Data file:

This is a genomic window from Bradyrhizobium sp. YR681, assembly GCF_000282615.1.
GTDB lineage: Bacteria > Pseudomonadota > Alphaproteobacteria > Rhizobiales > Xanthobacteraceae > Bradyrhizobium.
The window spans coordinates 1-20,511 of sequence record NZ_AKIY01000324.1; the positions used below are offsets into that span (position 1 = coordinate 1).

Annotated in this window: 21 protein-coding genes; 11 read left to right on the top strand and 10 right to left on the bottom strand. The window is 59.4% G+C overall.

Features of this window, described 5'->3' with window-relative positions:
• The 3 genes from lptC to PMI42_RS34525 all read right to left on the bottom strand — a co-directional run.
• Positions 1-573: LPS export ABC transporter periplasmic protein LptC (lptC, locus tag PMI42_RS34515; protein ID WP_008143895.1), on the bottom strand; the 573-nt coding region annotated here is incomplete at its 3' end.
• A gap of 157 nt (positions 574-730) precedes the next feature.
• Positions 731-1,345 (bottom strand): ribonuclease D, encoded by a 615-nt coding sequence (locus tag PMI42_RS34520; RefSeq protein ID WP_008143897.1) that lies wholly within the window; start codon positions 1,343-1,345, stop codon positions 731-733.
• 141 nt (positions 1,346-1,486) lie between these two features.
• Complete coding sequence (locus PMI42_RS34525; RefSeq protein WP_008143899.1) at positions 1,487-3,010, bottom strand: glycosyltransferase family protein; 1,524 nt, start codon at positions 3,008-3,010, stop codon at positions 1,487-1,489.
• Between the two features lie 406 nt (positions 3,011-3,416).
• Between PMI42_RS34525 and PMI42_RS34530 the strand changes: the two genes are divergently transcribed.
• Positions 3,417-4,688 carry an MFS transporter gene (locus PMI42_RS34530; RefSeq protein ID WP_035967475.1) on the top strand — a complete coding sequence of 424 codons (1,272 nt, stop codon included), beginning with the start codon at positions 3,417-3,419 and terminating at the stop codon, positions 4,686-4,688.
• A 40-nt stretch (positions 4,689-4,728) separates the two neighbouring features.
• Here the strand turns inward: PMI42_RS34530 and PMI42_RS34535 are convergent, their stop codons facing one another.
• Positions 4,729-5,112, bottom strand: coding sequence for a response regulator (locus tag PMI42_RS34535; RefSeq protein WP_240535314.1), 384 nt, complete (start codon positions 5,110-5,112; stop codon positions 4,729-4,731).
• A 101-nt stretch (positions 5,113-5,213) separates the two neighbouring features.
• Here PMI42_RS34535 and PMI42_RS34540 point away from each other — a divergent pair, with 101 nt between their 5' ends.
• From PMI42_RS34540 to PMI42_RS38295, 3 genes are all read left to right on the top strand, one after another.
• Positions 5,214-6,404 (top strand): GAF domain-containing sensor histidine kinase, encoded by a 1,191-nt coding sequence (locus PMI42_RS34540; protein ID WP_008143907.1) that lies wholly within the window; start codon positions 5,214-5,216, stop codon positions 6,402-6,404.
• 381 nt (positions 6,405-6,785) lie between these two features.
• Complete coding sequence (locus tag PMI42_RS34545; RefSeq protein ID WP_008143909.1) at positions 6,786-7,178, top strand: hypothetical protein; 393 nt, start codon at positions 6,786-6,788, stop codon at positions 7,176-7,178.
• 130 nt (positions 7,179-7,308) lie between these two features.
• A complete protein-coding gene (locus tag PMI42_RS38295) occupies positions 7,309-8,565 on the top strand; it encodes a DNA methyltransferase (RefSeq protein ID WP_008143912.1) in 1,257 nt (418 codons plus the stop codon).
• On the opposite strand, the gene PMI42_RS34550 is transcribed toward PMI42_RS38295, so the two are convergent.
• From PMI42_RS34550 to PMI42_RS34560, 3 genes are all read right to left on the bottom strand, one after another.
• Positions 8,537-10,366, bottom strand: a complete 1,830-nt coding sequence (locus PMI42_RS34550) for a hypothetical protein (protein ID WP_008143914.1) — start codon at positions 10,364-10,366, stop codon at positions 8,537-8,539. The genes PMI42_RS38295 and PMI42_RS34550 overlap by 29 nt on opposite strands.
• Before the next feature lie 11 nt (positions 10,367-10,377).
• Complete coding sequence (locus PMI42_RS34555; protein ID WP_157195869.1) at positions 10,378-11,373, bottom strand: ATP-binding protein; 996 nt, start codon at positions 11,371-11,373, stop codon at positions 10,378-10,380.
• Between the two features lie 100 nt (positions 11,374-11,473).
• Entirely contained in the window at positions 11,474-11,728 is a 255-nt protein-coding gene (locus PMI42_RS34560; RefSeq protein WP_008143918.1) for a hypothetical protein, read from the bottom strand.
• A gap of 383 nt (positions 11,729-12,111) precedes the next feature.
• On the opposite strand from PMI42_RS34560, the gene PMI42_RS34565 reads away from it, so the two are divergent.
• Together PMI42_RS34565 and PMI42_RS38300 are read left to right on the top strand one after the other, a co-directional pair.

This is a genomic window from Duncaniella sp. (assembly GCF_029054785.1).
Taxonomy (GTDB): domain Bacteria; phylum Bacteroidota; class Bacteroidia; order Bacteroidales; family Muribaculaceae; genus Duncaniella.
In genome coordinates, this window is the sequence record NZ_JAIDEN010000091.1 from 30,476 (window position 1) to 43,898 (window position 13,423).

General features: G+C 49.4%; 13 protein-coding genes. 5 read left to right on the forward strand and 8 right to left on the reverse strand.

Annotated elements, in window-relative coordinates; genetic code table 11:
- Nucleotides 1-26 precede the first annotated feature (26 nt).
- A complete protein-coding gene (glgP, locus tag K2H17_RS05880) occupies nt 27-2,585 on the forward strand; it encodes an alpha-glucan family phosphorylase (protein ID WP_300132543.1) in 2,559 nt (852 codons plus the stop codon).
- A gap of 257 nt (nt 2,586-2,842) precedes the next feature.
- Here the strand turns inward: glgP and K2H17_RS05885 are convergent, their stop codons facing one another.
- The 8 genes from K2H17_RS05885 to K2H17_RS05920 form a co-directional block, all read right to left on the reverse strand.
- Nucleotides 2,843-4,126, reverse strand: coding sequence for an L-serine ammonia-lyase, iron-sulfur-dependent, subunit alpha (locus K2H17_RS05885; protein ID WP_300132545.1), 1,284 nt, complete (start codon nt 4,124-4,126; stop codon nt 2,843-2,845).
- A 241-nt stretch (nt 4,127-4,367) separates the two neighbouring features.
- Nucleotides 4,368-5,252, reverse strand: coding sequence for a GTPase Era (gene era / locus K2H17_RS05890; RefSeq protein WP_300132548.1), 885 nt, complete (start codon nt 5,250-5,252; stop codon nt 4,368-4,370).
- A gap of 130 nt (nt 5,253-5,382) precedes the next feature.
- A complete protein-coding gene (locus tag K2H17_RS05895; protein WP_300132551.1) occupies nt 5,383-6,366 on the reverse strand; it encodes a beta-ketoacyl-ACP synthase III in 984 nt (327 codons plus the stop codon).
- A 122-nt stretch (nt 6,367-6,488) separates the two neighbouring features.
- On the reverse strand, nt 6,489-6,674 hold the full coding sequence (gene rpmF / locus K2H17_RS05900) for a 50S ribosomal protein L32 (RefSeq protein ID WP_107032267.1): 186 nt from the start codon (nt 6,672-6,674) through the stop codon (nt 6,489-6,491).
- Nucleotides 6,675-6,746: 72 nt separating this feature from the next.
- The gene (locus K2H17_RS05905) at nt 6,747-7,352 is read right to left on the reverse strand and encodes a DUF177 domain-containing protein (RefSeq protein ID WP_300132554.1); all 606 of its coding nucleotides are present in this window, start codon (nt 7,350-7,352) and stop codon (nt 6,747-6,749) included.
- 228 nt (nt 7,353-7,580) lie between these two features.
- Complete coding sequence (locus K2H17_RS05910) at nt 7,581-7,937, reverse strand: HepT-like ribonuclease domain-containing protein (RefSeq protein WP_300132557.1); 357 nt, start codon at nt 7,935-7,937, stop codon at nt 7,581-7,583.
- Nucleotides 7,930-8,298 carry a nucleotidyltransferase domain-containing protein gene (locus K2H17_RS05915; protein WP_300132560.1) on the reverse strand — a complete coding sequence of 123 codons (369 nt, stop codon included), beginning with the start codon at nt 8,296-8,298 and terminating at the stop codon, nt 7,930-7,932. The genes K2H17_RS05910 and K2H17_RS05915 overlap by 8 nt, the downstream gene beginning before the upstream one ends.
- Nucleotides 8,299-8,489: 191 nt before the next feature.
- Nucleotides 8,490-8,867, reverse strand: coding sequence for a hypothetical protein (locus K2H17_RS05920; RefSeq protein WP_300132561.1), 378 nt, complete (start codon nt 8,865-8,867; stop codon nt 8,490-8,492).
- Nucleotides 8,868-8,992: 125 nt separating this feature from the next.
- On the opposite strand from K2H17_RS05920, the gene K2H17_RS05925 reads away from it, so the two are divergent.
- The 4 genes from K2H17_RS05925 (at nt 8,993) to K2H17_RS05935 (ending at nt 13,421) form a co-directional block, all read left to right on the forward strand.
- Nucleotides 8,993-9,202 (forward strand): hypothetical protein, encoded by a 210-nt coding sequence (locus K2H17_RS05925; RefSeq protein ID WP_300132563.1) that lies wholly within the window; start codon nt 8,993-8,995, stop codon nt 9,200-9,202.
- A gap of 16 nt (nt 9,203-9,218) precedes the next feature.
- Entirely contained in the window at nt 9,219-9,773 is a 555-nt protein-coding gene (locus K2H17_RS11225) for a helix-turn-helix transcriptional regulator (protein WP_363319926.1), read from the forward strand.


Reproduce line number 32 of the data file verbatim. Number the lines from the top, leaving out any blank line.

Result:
• Entirely contained in the window at positions 11,474-11,728 is a 255-nt protein-coding gene (locus PMI42_RS34560; RefSeq protein WP_008143918.1) for a hypothetical protein, read from the bottom strand.